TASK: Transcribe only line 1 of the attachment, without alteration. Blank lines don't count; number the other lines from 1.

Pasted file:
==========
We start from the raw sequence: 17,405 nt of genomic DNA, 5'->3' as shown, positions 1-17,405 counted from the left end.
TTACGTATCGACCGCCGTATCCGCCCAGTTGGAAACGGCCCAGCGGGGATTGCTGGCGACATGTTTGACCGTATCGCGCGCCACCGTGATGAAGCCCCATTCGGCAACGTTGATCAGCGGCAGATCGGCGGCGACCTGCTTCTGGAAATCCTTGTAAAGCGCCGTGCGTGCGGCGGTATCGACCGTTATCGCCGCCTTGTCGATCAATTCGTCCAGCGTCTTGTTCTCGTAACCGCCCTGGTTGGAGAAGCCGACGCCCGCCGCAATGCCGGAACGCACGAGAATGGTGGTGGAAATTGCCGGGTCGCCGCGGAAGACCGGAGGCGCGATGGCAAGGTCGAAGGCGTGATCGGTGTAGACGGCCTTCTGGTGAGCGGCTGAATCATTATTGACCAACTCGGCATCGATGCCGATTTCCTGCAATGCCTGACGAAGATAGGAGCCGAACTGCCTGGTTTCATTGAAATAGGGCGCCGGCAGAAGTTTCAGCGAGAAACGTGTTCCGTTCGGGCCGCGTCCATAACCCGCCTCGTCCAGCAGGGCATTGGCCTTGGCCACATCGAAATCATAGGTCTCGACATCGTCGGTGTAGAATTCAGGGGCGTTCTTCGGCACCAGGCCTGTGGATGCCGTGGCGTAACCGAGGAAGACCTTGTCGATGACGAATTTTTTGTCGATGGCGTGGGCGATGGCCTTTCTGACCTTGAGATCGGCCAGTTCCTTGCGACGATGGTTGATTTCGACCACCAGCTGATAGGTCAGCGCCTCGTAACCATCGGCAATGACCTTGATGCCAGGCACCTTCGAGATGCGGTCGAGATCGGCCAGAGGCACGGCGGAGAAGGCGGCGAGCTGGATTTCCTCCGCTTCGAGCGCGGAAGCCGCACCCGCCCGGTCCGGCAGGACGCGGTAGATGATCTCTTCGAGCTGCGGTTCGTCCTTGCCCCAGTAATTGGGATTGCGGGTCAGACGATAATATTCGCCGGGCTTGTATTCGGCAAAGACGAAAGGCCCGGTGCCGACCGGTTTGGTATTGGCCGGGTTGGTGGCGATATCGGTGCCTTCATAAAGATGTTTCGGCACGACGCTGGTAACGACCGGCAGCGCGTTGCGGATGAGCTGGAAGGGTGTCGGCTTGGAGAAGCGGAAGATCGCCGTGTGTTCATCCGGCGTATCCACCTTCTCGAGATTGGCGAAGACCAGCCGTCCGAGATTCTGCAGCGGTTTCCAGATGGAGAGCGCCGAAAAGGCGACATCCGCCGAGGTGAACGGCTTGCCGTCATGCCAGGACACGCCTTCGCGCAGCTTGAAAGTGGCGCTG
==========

We start from the raw sequence: 17,405 nt of genomic DNA, 5'->3' as shown, positions 1-17,405 counted from the left end.